This summer, they decided to turn their hobby into their own company. The idea to create the company came after they started selling some of the grain they grow on their family farm to Old Bakery Beer Co. in Alton.

The move turned out to be a good fit, with Old Bakery Beer Co. being a certified organic brewery and the Glaziks’ 400-acre family farm being an organically certified farm for the past 13 years. “Organic” means there are no synthetic chemicals or fertilizers applied, Dallas Glazik said.

“We were selling our wheat (to the brewery), and we’re like, ‘Ya know, we can make more of a profit on this if we start our own company,’” Dallas Glazik recalled. “So, since we were already doing homebrew, we decided to look into a brewing avenue.”

But the Glaziks were not able to immediately meet the legal requirements to sell beer in Illinois. So, they decided to start off by delving into the “craft spirits” market, which, Dallas Glazik noted, is not as saturated as the “craft beer” market.

Vodka sales ‘phenomenal’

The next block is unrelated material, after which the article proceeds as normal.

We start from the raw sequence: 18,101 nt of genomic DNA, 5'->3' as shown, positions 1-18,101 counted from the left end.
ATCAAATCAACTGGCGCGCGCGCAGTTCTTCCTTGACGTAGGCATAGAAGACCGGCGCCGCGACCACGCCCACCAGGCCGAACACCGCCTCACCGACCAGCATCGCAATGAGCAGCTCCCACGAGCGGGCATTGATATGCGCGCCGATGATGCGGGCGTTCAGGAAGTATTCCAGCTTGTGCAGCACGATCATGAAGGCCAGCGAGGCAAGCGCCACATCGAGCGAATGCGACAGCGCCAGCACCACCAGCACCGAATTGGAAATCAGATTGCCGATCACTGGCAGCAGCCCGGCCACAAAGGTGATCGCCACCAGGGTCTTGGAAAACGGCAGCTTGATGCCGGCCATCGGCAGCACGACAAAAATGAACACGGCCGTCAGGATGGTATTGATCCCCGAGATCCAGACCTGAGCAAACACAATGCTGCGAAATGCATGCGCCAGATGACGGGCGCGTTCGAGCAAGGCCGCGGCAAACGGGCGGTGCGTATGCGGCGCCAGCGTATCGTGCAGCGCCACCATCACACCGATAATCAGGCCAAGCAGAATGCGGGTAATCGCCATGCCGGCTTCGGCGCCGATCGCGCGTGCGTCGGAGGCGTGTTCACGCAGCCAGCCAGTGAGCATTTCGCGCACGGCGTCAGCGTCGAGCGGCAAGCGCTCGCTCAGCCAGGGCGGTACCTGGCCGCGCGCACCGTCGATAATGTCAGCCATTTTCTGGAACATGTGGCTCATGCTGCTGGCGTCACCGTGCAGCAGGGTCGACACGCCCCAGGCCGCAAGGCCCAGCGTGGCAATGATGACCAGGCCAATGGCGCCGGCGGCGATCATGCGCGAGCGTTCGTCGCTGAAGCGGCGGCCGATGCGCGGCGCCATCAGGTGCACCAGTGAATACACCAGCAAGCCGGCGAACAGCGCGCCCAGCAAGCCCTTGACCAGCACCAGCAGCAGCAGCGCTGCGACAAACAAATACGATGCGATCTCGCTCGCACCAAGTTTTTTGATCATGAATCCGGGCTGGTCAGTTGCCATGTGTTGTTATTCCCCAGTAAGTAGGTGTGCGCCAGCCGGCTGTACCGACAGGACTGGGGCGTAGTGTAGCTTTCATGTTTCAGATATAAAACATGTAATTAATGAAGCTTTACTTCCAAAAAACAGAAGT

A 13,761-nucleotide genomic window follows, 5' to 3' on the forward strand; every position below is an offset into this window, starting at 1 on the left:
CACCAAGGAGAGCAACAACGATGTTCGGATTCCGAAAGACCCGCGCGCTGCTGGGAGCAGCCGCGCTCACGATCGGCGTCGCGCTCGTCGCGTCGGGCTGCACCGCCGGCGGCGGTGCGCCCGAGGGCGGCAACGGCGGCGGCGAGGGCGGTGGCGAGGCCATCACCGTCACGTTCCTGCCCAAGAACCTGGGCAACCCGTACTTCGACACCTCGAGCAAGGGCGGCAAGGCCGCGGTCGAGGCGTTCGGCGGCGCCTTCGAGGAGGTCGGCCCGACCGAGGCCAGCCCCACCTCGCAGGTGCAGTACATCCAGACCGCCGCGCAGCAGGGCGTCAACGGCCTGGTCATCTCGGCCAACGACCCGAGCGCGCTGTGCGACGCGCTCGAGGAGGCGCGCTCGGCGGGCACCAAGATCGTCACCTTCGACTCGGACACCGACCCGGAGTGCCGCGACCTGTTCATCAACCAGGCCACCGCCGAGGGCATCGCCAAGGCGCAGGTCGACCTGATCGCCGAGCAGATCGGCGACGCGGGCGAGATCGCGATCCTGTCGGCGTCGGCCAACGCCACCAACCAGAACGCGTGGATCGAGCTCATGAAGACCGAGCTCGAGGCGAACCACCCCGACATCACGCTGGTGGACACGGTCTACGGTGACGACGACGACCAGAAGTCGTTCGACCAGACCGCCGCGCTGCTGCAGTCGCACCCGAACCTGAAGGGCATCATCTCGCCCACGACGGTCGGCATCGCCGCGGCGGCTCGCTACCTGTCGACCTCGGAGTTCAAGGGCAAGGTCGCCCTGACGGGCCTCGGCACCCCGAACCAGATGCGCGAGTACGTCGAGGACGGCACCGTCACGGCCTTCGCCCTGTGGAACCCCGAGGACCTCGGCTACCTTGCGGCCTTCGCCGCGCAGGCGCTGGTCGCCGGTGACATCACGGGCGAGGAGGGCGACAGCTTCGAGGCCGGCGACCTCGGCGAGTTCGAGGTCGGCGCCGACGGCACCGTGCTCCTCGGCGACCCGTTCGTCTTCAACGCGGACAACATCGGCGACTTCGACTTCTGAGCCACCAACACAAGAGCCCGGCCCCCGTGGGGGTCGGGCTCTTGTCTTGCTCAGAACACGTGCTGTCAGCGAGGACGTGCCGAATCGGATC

The Glaziks got in contact over the summer with Stumpy’s Spirits Distillery in Columbia, Ill., and an arrangement was made for the Glaziks to pay the distillery to make vodka under the distillery’s license.

Under the arrangement, the Glaziks grow the wheat for their vodka on their family farm, then take it to a cleaning facility in Sibley — Midwest Organic Co-op — where the best kernels are separated. The wheat is then hauled to the distillery in Columbia — a drive that takes an estimated four to five hours — where it is ground up, mashed, fermented and distilled. Once that process if finished, the Glaziks return to the distillery, where they bottle and label their product before bringing it to their distributor, Anchor Distributions in Champaign.

“The vodka takes about three weeks to make,” Dallas Glazik said. “And that’s why we’re doing vodka, because you don’t age vodka — it’s an unaged liquor. So it’s easy to make and it’s an easy turnaround, because you can just make it, bottle it, and off it goes.”

The Glaziks’ vodka is called Down East Wheat Vodka.

“We came up with that (name) because our farmstead is west of the farm, so if we said ‘we’re going to the farm,’ we said ‘we’re going down east,’” Dallas Glazik explained.